When he speaks of sexual salvation, he is talking about “our discovery of what we really are.”3 We are sexual beings. Our sexuality is a part of our humanity just as it was a part of Jesus’ and when we are able to be comfortable with the thought of Jesus’ sexuality, we are able to embrace our own. That, for Nelson, is sexual salvation.
The first fruits of this sexual salvation are self-acceptance and self-awareness. And in direct contrast to purity culture, this includes a full embrace of our sexual desires. Now that does not mean that all desires are good and should be acted upon – of course there are some desires that lead to self harm or harm of the one desired – but “whatever our desires, they do not embarrass us in such a way that we need to push them out of consciousness, for to do that is to make them demonic. Instead, we can recognize them for what they are; we can name them and thus take the compelling power out of them.”4
Once we are able to face and embrace (rather than deny and shame) our sexual desire, we begin to know and accept this aspect of ourselves – what we want to do with our bodies, what we want done to us, what brings us pleasure, and what makes us uncomfortable. In short, we are able to find a kind of self-awareness in regards to our sexuality – we begin to know the unique shape of our sexual selves. We are able to be honest about what sorts of sexual behaviors we like and want and what sorts we don’t.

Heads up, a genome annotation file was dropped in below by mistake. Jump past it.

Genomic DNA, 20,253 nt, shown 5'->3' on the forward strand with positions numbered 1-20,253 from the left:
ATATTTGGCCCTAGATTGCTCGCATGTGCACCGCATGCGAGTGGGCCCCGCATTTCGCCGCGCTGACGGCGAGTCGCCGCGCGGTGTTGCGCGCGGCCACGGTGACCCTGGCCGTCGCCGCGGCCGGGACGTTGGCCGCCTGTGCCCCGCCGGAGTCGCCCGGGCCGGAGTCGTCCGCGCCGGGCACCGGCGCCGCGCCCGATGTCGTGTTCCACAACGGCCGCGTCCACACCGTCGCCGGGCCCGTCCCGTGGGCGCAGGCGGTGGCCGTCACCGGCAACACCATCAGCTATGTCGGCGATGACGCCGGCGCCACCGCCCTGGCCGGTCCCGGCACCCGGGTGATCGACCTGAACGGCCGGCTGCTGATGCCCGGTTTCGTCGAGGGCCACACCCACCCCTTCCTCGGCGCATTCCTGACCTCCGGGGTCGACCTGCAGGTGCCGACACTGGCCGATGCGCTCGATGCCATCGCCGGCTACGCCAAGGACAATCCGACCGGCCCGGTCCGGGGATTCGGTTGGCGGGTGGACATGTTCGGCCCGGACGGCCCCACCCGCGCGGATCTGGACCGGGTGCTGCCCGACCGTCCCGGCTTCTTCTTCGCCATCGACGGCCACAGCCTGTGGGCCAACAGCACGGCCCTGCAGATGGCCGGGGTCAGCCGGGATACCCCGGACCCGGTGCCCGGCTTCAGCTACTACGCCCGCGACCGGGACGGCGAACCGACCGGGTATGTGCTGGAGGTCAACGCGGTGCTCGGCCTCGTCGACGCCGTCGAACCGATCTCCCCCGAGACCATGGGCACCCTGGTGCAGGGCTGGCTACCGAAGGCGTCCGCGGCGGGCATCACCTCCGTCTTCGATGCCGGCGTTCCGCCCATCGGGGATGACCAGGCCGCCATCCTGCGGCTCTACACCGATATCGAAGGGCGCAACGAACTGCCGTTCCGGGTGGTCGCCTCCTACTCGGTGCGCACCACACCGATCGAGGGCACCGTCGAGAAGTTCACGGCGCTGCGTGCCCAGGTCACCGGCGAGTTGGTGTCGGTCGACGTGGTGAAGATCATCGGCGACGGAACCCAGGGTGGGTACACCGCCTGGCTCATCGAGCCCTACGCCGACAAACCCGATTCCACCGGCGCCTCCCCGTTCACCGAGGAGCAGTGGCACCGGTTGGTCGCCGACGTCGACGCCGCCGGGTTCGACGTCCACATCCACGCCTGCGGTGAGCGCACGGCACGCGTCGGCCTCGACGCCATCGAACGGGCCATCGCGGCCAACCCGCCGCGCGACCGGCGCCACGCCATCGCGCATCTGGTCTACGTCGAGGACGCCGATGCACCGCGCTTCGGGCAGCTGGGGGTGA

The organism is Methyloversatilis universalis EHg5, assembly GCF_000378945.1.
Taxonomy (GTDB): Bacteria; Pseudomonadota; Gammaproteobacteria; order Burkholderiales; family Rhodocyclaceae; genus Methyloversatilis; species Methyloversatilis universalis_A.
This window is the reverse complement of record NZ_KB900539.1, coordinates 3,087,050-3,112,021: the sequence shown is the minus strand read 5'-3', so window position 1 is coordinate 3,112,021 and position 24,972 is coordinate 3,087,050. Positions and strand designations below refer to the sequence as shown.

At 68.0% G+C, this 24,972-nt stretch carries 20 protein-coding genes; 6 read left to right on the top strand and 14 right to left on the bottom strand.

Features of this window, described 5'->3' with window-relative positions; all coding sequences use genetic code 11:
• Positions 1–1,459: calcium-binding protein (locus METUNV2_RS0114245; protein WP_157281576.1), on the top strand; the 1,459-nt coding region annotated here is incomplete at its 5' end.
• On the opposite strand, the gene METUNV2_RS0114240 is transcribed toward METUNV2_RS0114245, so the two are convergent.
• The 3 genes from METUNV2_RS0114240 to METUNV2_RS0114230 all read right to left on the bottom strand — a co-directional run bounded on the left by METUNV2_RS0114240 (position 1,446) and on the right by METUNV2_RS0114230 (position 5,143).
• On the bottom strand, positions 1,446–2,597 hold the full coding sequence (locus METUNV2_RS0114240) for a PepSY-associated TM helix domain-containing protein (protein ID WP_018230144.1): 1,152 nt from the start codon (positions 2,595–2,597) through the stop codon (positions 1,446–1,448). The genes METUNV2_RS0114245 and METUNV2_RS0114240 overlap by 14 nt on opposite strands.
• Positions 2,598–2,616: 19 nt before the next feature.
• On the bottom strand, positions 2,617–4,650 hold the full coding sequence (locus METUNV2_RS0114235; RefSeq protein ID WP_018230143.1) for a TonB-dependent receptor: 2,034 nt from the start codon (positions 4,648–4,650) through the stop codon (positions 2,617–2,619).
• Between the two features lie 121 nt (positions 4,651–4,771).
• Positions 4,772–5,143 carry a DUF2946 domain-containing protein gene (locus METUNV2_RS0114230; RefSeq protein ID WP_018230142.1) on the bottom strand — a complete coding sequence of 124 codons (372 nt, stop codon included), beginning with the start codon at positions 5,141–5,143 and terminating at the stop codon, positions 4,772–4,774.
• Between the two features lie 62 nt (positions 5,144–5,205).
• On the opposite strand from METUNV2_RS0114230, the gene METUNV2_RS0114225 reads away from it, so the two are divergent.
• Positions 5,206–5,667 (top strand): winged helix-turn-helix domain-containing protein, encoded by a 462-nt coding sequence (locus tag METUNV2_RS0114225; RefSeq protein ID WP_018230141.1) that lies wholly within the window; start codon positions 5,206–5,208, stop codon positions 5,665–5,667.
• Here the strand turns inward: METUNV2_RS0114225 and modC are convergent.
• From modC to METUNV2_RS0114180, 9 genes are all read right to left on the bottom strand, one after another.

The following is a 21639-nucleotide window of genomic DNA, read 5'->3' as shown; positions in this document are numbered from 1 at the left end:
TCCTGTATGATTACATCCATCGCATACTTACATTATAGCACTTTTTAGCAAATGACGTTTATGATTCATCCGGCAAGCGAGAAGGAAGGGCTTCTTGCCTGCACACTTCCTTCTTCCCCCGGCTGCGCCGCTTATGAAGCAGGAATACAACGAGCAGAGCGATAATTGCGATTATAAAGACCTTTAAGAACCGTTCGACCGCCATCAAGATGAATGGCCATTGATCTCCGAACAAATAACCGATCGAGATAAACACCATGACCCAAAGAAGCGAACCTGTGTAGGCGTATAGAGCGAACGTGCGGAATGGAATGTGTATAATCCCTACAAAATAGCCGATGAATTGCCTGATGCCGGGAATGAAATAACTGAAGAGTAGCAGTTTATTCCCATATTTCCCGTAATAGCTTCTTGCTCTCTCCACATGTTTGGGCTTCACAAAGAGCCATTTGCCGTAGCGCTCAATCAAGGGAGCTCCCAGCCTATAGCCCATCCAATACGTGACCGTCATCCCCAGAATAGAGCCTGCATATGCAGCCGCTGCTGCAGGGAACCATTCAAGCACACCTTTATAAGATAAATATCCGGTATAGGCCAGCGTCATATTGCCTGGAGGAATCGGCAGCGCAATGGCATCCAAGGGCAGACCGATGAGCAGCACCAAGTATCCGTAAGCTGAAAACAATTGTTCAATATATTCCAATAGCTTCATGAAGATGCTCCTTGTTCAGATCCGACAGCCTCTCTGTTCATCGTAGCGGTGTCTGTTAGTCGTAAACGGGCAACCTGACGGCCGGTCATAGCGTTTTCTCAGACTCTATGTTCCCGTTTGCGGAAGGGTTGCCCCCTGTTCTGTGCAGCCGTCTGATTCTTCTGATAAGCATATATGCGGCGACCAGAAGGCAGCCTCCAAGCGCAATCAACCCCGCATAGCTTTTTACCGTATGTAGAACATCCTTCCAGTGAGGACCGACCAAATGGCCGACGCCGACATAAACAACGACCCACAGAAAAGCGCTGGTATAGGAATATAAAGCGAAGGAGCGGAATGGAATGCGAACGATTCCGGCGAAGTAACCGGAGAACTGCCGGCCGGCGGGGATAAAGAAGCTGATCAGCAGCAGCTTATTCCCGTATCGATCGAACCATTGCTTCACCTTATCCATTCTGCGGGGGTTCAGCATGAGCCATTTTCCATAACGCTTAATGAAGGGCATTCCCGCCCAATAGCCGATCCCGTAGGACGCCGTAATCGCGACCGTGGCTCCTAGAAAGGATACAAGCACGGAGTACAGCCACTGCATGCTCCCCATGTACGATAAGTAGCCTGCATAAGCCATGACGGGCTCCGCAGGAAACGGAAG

It’s really hard to overstate the importance of this sexual self-awareness. I will argue in a later post that unless one is aware of their sexual desires and boundaries, and is willing to discuss them with their partner, then they are not ready to engage their sexuality with them. And the only way to know one’s desires and boundaries is through sexual self-acceptance and self-awareness.
Once this acceptance and awareness is established within one’s self, it moves out into the world and encounters other selves who (ideally) also have a sense of sexual self-acceptance and awareness. In this encounter, the two will likely have different sorts of sexual desires and boundaries and when that happens, another framework needs to come into play – one that allows for a negotiation of these differences and here we turn to the idea of justice and love.
Stay tuned, more on this idea in the next post!
Although I spent the two previous posts (part 1, part 2) critiquing purity culture and their view that any sexual feelings or actions outside of marriage are wrong and need to be eliminated, there are other Christians who take the opposite view – that there’s nothing wrong with sex outside of marriage.1